Several other words and phrases have been referred to, as occurring either in the fourth Gospel and first Epistle and not in the Apocalypse, or the reverse ; but they are so manifestly a casual use that is perfectly natural, or one that is suggested by the objects before the mind of the writer at the moment, that it is a waste of time to enumerate them. The argument from this source, it seems to us, if not decisive in its favor, is certainly not against, the Johannean authorship of the Apocalypse. The course taken by the opposers of the genuineness of this book, as far as this argument goes, would deprive Paul of several of his Epistles ; and indeed any other author of works as different in their character as the fourth Gospel and the Apocalypse could be shown not to have written but one of the works in question. But, further, we proceed to give

Proof of Identity of Authorship from the Use or Omission

of the Same Words and Phrases in the Apocalypse and other Writings of John.

Μαρτυρία and μαρτυρέω are favorite words in the Gospel and Apocalypse. Gospel, i. 7, (twice) 8, 15, 19, 32,

1 Hengstenberg's Commentary, Vol. II. 441, 442.

34; ii. 20; ni. 11 (twice), 26, 28, 32, 33; iv. 39, 44; v. 31 (twice), 32 (three times), 33, 34, 36 (twice), 37, 39; vii. 7; viii. 13 (twice), 14 (twice), 17, 18 (twice); x. 25; xii. 17; xiii. 21 ; xv. 26, 27; xviii. 23, 37; xix. 35 (twice), xxi. 24 (twice). Apocalypse, i. 2 (twice), 9; vi. 9; xi. 7; xii. 11, 17; xix. 10; xx. 4. These are also very frequent in the first Epistle of John i. 2; iv. 14; v. 6, 7, 8, 9 (four times), 10 (three times), 11; and it occurs five times in the third Epistle vs. 3, 6, 12 (three times). Maptupia is rarely used elsewhere in the New Testament, while waptupéw occurs a few times in Acts and Hebrews, but is infrequent in the other books. In the Gospel we find such phrases as tv waptuplav ημών; Μαρτυρώ περί εμαυτού; Η μαρτυρία μου; Μαρτυρών Tepi fuoll, where Christ speaks of himself; and where others, as the Pharisees, speak to him, £ù prepi OEAUTOŮ uaptupeis; 'H μαρτυρία σου. . Cf. iii. 10; v. 31, 32; viii. 13, 14, et al. In the Apocalypse, tnv waptuplav Inooû XplotoŮ (i. 2, 9), and kindred phrases are frequent. No one can mistake the identity in the meaning of the words.

The use of aan divós is rare, except in the writings of John, and especially as applied to God is found elsewhere only in 1 Thess. i. 9. Gospel i. 9; iv. 23, 37; vi. 32; vii. 28; xv.1; xvii. 3 ; xix. 35. 1 John ii. 8; v. 20 (three times), Rev. iii. 7, 14; vi. 10; xv. 3; xvi. 7; xix. 9, 11; xxi. 5, xxii. 6.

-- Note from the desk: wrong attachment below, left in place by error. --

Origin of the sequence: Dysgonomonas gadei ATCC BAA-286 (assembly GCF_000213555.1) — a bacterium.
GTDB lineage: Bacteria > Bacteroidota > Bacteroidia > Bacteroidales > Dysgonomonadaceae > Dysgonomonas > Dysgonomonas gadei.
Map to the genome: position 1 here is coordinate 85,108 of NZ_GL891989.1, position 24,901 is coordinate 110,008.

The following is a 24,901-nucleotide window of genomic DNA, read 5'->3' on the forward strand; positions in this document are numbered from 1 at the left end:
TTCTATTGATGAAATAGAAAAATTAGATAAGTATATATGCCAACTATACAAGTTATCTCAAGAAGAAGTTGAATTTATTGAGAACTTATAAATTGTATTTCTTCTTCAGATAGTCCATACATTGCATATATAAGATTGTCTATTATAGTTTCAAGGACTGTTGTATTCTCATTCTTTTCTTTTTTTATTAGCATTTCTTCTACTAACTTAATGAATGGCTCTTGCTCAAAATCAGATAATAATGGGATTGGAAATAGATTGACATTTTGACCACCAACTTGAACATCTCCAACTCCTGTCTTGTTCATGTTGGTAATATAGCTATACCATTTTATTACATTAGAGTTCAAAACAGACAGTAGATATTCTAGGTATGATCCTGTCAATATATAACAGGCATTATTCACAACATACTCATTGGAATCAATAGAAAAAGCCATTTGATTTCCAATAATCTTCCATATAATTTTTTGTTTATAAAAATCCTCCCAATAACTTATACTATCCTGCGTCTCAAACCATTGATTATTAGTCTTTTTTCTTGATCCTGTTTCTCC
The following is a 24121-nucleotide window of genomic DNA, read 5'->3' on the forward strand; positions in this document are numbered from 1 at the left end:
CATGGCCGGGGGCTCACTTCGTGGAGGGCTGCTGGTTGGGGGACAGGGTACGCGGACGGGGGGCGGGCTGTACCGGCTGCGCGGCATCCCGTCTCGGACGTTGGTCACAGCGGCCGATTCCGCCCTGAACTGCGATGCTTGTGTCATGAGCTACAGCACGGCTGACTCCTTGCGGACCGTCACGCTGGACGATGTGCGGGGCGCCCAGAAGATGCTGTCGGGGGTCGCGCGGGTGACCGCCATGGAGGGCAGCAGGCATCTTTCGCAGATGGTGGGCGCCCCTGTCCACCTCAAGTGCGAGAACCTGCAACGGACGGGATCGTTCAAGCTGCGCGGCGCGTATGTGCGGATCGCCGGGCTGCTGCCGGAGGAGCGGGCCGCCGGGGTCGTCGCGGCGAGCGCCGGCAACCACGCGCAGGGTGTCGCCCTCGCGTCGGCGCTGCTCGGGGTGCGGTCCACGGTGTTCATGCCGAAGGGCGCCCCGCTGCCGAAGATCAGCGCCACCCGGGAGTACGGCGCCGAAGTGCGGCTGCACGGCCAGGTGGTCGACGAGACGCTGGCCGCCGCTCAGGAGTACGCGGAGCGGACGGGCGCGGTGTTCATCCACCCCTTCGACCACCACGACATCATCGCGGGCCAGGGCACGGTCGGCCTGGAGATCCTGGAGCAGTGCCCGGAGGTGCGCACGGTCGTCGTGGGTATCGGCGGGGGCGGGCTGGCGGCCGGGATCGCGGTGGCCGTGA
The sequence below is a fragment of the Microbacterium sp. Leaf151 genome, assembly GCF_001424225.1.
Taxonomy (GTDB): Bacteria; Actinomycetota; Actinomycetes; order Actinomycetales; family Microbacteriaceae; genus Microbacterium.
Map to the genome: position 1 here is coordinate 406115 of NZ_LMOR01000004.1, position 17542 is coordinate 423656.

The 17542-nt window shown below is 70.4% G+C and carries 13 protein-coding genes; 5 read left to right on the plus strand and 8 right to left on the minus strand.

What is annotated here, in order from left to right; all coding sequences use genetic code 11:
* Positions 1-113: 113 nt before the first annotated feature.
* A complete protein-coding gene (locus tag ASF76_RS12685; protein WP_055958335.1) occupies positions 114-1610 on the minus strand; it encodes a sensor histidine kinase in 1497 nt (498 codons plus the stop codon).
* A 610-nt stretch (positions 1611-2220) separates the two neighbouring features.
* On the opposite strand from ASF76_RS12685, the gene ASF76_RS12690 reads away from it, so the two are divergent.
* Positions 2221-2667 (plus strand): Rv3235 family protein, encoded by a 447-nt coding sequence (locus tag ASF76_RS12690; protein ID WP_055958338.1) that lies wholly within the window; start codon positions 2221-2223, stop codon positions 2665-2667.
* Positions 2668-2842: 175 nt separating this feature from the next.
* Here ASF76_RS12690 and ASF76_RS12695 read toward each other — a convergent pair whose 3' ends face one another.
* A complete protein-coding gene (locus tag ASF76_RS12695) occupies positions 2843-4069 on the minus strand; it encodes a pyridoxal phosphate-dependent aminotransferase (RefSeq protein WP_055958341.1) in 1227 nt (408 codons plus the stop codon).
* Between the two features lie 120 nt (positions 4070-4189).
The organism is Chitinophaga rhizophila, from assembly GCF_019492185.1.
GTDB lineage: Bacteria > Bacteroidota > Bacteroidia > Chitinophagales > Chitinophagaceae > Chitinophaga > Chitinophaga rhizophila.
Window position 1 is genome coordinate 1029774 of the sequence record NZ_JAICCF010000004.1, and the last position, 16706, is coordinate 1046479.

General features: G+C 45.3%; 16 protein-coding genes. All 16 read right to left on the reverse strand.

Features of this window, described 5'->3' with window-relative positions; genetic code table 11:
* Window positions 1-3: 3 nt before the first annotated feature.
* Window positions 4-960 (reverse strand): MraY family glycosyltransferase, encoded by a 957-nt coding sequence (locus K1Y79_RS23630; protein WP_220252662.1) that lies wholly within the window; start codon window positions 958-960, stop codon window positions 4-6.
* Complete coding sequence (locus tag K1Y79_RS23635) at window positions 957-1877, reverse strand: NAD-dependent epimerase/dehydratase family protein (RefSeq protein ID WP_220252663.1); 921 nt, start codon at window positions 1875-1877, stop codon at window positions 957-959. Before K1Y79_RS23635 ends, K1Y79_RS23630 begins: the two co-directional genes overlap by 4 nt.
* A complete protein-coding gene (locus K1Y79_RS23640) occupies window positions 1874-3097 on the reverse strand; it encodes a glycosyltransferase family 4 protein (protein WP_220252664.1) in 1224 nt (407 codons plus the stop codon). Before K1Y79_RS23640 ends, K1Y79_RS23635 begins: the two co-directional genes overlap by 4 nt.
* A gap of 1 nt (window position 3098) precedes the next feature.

Metà Tauta as a formula of transition, in its frequency, is peculiar to the writings of John, Apocalypse i. 19; iv. 1 ; vii. 1, 9; ix. 12; xv. 5; xviii. 1 : xix. 1 ; xx. 3. Gospel iii. 22; v. 1, 14; vi. 1 ; vii. 1 ; xix. 38; xxi. 1.

The use of the verb vikâv, especially in the present partciple o vixôv, in the acknowledged writings of John and the Apocalypse are strikingly indicative of identity of authorship, as the peculiar usage is not only not found in the New Testament, except in Rom. xii. 21, but is not in other authors. See Apocalypse ii. 7, 11, 17, 26; iii. 5, 12, 21 (twice); (v. 5; vi. 2; xi. 7; xii. 11; xiii. 7; xv. 2; xvii. . 14); xxi. 7; Gospel xvi. 33; first Epistle ii. 13, 14; iv. 4;

v. 4 (twice), 5. It should not escape notice that the peculiar use of overcoming the world or the evil, is almost confined to the first Epistle and the epistles to the churches, where, in accordance with the brief, apothegmatical character of the writing, the simple participle is used without the object in the accusative.

"Oys used in Gospel vii. 24 ; xi. 44, and Apocalypse i. 16, and not elsewhere in the New Testament.

Bport“ is very frequent in the Apocalypse, as iv. 5; vi. 1; viii. 5; x. 3, 4 (twice), xi. 19, et al, and is used in the same sense in the Gospel, and nowhere else in the New Testament, except once in Mark, who calls James and John sons of thunder (Bpovtñs)

'EBpaïoti is not found in any other of the sacred writings except John's Gospel and Apocalypse ; Gospel v. 2; xix. 13, 17, 20, and Apocalypse ix. 11; xvi. 16.

It is certainly strange that so peculiar an appellative as the word, ó lóyos, is applied to Christ in the Gospel (i. 1, 14), First Epistle (i. 1; v. 7), and Apocalypse (xix. 13), and nowhere else in the New Testament, if these are not all from the same hand.

E KREVTéw, only found in Rev. i. 7, and Gospel xix. 37.

Epúttelv is employed in Rev. v. 6; ix. 12; vi. 4, 9; xiii. 3, 8; xviii. 24, and First Epistle iii. 12 (twice), and not elsewhere.

Envoûv also is used in Apocalypse vii. 15; xii. 12; xiii. 6; xxi. 3, and Gospel i. 14, and only in those passages.

The phrase é xeiv u épos, with the meaning, to have part in or with, is found only in John's Gospel xiii. 8, and Apoclypse xx. 6.

II epit ateiv uetá Tivos, to walk with, associate with. Gospel vi. 66 ; Apocalypse iii. 4.

laleiv uetá (Tivos), to talk with, Rev. i. 12; iv. 1 ; X. 8; xvii. 1; xxi. 9, 15; Gospel iv. 27; ix. 37; xiv. 30; and not elsewhere, except Mark vi. 50.

Impeîv tov nóryov belongs only to John. See Gospel viii. 51, 52, 55 ; xiv. 23, 24 (TOUS Lóryovs); xv. 20; xvii. 6;